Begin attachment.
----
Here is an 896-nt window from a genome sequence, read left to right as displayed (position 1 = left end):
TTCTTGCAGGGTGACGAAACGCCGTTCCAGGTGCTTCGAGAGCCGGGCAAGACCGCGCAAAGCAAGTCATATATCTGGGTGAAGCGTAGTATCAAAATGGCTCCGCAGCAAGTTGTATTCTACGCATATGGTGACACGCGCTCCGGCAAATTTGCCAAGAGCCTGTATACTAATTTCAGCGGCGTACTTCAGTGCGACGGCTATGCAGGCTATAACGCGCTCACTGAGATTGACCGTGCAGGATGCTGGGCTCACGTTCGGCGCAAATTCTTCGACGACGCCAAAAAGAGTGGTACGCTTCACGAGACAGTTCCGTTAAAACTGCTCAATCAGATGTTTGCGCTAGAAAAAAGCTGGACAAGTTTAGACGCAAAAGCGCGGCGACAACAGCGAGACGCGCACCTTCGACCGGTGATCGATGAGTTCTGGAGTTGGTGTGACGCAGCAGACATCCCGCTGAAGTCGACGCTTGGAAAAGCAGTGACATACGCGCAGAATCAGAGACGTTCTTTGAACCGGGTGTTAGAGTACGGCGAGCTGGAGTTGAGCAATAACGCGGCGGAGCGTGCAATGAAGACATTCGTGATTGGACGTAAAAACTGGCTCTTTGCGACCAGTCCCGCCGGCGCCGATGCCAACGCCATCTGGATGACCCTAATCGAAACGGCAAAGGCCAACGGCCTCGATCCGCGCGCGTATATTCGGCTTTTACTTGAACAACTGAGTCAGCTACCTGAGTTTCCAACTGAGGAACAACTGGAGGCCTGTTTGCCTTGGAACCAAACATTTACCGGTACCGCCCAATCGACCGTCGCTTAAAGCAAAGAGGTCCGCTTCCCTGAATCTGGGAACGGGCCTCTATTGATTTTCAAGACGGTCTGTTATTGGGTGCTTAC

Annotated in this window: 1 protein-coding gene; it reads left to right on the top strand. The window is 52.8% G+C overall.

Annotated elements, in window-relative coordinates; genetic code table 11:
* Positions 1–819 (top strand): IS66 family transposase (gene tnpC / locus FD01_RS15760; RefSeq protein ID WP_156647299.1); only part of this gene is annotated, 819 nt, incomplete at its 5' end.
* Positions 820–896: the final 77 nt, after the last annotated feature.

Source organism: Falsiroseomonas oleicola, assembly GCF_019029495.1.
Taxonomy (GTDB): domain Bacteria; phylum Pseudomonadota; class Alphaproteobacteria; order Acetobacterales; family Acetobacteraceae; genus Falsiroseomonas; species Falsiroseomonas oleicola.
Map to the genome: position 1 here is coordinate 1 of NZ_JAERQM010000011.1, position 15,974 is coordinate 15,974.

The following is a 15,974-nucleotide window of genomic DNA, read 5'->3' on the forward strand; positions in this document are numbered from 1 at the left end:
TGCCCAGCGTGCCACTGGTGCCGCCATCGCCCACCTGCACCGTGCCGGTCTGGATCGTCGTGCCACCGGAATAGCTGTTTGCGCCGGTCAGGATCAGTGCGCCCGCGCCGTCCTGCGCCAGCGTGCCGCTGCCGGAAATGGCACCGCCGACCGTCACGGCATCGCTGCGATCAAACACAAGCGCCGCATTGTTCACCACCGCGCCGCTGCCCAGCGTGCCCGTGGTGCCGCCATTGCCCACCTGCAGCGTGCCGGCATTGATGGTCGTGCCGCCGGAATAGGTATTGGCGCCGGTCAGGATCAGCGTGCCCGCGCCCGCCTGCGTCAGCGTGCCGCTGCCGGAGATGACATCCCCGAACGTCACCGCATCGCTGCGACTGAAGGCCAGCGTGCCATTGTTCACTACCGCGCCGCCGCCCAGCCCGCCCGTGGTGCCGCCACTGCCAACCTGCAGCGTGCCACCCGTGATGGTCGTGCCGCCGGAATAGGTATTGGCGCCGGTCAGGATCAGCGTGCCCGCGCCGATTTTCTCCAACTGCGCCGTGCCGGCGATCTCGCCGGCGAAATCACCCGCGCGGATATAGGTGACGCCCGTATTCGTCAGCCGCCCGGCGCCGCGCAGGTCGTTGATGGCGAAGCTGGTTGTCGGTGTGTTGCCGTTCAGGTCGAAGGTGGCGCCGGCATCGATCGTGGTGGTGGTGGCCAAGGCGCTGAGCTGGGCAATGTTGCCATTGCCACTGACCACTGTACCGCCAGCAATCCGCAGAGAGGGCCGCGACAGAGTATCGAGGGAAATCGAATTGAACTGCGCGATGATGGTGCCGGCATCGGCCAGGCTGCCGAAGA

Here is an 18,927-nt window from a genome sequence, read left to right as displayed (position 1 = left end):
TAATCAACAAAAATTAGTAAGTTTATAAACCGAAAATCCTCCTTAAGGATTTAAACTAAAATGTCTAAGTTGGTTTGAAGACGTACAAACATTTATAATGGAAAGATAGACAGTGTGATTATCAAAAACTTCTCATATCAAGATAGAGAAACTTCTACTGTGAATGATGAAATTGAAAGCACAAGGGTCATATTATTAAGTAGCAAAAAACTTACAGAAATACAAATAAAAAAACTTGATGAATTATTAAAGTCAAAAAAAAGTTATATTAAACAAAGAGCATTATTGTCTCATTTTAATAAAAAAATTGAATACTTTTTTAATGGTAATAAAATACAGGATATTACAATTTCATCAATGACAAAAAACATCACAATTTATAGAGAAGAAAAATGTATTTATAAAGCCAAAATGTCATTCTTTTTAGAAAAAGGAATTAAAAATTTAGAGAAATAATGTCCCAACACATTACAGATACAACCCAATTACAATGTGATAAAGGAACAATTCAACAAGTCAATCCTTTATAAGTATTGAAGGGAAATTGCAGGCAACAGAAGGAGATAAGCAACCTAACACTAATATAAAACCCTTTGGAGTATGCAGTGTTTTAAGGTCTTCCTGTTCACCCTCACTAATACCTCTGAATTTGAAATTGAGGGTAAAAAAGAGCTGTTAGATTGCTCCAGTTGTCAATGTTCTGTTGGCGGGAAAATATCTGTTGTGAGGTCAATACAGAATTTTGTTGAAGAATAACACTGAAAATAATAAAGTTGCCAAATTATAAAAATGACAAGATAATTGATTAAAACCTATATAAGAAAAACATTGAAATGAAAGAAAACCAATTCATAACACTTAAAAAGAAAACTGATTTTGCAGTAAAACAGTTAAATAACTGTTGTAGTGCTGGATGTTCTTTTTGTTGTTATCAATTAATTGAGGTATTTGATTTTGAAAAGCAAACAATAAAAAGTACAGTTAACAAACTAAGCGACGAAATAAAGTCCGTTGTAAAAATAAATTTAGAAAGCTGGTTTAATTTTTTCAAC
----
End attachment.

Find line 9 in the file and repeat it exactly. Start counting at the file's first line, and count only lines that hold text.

Map to the genome: position 1 here is coordinate 1 of NZ_JAERQM010000011.1, position 15,974 is coordinate 15,974.